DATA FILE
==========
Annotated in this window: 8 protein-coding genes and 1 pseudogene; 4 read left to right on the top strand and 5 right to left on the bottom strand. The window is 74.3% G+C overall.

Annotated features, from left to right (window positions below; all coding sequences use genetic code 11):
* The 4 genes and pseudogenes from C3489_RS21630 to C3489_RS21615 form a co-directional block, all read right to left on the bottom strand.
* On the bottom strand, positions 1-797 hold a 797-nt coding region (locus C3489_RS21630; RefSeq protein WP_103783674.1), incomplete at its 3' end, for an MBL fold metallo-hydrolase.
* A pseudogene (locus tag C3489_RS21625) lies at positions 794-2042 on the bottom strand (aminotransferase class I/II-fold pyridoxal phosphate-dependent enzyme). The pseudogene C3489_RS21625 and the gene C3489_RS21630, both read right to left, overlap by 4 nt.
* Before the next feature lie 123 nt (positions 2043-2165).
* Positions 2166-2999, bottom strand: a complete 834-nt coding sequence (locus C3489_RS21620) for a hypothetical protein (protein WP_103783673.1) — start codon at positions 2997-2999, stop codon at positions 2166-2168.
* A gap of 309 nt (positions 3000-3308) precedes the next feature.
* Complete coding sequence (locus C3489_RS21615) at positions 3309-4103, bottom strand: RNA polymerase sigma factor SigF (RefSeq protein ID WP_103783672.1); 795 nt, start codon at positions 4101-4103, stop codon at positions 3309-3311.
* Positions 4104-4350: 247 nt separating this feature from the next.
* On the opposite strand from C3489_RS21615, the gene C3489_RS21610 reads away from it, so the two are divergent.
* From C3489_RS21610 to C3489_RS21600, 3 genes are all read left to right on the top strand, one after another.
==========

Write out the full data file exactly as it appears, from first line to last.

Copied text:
Annotated in this window: 8 protein-coding genes and 1 pseudogene; 4 read left to right on the top strand and 5 right to left on the bottom strand. The window is 74.3% G+C overall.

Annotated features, from left to right (window positions below; all coding sequences use genetic code 11):
* The 4 genes and pseudogenes from C3489_RS21630 to C3489_RS21615 form a co-directional block, all read right to left on the bottom strand.
* On the bottom strand, positions 1-797 hold a 797-nt coding region (locus C3489_RS21630; RefSeq protein WP_103783674.1), incomplete at its 3' end, for an MBL fold metallo-hydrolase.
* A pseudogene (locus tag C3489_RS21625) lies at positions 794-2042 on the bottom strand (aminotransferase class I/II-fold pyridoxal phosphate-dependent enzyme). The pseudogene C3489_RS21625 and the gene C3489_RS21630, both read right to left, overlap by 4 nt.
* Before the next feature lie 123 nt (positions 2043-2165).
* Positions 2166-2999, bottom strand: a complete 834-nt coding sequence (locus C3489_RS21620) for a hypothetical protein (protein WP_103783673.1) — start codon at positions 2997-2999, stop codon at positions 2166-2168.
* A gap of 309 nt (positions 3000-3308) precedes the next feature.
* Complete coding sequence (locus C3489_RS21615) at positions 3309-4103, bottom strand: RNA polymerase sigma factor SigF (RefSeq protein ID WP_103783672.1); 795 nt, start codon at positions 4101-4103, stop codon at positions 3309-3311.
* Positions 4104-4350: 247 nt separating this feature from the next.
* On the opposite strand from C3489_RS21615, the gene C3489_RS21610 reads away from it, so the two are divergent.
* From C3489_RS21610 to C3489_RS21600, 3 genes are all read left to right on the top strand, one after another.